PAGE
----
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The Norfolk Churches Site: an occasional sideways glance at the churches of Norfolk

St Giles, Bradfield


Bradfield, 2019 Bradfield Bradfield
Bradfield Bradfield, 2006 Bradfield, 2006

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    St Giles, Bradfield

After one of the warmest and wettest springs for years, the winding lanes north of North Walsham threaded through burgeoning woods and fields, an intense green in the early summer light of May 2021. Since leaving the Mundesley road at Swafield I had not been passed by a single car in either direction, and the only sounds of human activity were of someone chopping wood behind an isolated cottage and, once, a small light aeroplane that buzzed invisibly above the enclosing trees before heading off westwards. And then, in the midst of the lanes, Bradfield parish church emerges, itself almost invisible in its wildly overgrown churchyard.

The last time I had come this way had been two years before, only to find St Giles surrounded by scaffolding and security fences as it underwent a major overhaul. The church is no longer in use for services, but rather than being declared redundant it is still looked after by the Trunch group of parishes and the Diocese of Norwich. And it is as welcoming as it has ever been, for as the signboard reminds you it is left open all of the time, a sanctuary in these hidden lanes.

Apart from a nearby farmhouse the church sits alone. It is a big church, but it was once much bigger. You can see this both inside and out, because the north and south arcades were filled in when the aisles were demolished. You can still see the pillars and arches set in the walls, the early 14th Century capitals indicating the age of the church. The porch is dated 1786, along with the churchwardens' names, so this was probably shortly after the aisles were demolished. Interestingly, this is only ten years before nearby Thorpe Market church was rebuilt, and if it was an attempt to restore St Giles to a useable state then we might detect the hand of the energetic Lord Suffield of Gunton Hall here too.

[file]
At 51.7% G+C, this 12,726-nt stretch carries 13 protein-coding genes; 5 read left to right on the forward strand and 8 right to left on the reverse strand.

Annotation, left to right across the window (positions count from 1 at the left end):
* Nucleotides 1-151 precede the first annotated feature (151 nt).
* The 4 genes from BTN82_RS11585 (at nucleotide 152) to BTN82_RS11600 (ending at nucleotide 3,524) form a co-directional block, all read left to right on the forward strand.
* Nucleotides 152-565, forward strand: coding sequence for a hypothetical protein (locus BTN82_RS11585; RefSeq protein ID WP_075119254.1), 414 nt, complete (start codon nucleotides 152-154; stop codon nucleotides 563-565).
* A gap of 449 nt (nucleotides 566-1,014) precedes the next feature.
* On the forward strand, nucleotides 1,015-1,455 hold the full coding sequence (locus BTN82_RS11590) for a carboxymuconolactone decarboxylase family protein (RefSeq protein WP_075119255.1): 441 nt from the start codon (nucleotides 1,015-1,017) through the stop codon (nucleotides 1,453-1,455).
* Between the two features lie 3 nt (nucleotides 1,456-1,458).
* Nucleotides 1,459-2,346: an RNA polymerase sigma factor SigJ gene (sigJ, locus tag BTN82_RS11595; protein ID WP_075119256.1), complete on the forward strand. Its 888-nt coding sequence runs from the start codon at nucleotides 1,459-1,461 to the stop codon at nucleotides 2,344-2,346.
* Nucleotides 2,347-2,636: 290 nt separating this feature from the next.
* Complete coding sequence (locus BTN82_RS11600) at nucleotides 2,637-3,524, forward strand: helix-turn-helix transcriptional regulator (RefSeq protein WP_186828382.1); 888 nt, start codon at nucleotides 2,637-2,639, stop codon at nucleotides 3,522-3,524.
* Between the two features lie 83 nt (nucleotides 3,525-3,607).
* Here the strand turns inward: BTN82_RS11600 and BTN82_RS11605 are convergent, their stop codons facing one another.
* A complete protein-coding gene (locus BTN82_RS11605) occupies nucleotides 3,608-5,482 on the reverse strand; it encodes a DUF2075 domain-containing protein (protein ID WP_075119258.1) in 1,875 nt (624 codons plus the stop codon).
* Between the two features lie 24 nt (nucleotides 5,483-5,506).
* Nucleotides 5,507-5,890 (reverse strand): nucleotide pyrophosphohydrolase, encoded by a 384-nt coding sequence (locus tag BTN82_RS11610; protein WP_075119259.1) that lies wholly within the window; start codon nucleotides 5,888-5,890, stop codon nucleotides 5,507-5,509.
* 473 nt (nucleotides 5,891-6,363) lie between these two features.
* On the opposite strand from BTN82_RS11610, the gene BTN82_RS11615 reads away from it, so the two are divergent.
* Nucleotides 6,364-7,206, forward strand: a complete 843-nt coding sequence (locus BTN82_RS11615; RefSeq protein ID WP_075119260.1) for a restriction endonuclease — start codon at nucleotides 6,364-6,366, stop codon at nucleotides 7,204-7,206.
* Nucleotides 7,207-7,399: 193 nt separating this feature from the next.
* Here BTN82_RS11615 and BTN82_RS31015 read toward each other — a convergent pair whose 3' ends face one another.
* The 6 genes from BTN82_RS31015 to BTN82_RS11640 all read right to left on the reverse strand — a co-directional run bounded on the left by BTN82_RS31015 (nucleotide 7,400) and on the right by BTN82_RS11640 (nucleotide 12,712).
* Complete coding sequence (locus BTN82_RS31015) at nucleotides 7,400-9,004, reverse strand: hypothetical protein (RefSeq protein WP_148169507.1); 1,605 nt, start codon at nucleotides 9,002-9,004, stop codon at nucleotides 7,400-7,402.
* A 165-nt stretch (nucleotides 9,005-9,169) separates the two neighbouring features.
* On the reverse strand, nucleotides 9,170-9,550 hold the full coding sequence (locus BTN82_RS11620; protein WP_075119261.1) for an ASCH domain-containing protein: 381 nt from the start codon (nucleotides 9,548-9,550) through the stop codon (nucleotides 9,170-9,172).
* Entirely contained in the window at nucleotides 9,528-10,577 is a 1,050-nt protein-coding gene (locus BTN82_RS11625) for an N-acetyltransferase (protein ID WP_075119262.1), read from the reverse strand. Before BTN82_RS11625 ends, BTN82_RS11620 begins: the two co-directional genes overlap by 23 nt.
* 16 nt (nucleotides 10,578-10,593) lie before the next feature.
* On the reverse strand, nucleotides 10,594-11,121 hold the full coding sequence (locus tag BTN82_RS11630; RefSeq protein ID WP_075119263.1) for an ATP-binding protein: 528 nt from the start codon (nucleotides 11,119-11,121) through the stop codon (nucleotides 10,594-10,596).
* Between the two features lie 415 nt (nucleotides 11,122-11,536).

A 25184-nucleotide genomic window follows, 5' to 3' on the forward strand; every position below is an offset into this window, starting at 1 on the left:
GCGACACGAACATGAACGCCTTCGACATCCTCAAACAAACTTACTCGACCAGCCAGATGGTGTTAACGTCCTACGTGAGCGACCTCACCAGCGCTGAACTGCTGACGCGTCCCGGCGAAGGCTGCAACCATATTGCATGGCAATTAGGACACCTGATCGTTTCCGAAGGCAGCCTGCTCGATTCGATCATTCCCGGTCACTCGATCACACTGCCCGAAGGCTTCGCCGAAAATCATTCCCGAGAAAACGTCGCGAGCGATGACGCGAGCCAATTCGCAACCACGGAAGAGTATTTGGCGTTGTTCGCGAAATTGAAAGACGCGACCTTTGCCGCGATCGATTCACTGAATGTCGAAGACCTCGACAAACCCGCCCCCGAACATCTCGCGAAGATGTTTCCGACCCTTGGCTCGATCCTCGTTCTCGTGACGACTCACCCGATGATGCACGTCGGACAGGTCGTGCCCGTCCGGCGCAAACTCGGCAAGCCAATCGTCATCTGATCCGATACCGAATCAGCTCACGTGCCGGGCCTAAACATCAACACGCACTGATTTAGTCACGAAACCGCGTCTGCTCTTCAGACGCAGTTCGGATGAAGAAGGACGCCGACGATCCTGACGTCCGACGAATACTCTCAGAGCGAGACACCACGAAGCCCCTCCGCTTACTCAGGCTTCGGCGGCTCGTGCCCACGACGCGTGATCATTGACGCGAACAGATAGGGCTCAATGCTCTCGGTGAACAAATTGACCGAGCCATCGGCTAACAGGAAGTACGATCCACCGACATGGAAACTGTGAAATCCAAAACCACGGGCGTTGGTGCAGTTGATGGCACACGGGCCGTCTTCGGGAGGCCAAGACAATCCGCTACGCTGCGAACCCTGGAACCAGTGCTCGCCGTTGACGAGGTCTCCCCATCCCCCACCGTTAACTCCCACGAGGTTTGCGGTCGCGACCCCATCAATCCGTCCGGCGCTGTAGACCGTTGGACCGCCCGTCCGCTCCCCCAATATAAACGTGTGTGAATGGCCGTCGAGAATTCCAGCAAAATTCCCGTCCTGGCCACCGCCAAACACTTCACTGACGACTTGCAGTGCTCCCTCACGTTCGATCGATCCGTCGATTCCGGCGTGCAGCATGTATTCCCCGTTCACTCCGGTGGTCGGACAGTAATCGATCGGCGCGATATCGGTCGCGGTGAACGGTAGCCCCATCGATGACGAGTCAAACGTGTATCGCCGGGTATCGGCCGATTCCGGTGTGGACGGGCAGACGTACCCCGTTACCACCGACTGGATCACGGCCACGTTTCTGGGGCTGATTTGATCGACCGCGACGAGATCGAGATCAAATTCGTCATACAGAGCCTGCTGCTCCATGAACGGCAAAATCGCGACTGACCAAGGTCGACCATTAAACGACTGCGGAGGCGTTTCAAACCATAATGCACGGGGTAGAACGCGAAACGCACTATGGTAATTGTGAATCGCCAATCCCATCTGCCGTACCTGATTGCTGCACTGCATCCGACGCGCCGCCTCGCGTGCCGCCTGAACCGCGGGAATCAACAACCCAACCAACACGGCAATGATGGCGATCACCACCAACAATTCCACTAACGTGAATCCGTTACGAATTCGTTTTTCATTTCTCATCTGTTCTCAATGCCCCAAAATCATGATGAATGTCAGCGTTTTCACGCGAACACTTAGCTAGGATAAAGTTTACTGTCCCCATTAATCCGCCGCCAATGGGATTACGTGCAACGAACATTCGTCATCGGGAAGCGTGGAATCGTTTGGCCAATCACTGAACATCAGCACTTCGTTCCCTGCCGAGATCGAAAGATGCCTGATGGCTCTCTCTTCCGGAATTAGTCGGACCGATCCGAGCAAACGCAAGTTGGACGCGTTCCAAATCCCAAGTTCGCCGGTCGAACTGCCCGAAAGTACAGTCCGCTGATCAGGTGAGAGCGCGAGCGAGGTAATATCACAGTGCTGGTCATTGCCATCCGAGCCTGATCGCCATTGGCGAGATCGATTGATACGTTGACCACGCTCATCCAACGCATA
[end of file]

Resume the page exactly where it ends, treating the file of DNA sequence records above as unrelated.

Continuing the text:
Given that there is no clerestory, and the east face of the tower suggests that there never has been, this must have been a wide, square, low space before the aisles were demolished. The chancel was large in proportion to the original nave and so seems larger today, and its huge interlaced Decorated east window fill it with light. There is no coloured glass. There are matching windows to north and south, but these are from the very good 1850s restoration by Robert Ketton, according to Pevsner.

Above the chancel arch is Bradfield church's most memorable feature, a wall painting of Christ in Judgement. He sits on a rainbow, and the feathery objects to left and right are angels' wings - you can see the angel to the south more clearly. It is 15th Century, but perhaps simpler and more benign than those terrifying Last Judgements we are more used to seeing.

There are three late medieval brass inscriptions to the Sebald family within the nave, asking for our prayers for their souls. Entering into the spirit of that age the 19th Century benches have shields on them containing the Instruments of the Passion. The floors and other furnishings are almost entirely of Ketton's restoration, but it is such a rustic, pleasing space that it avoids all anonymity.

Poignantly, Bradfield is one of those churches which still displays its handwritten WWI roll of honour, to which the names of local lads were added as they went off to fight. These were often produced by the newspapers of the day, or bought from a stationery supplier. Twenty-eight local lads went off to France and beyond out of a total parish population of one hundred and sixty six (it must be many fewer today). Five of them did not come back, and the adjacent war memorial remembers them, calling them Our Gallant Boys.

Simon Knott, June 2021

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looking east chancel looking west
font Christ in Judgement eagle lectern
Roll of Honour Bradfield pop 166 In Memory of our Gallant Boys who laid down their lives in the War instruments of passion
orate pro anima: Margaret, wedded wife of Thomas Beins

orate pro animabus: John Sebald and Agnes his wife

Orate pro anima: John Sebold son of John Sebold


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The Norfolk Churches Site: an occasional sideways glance at the churches of Norfolk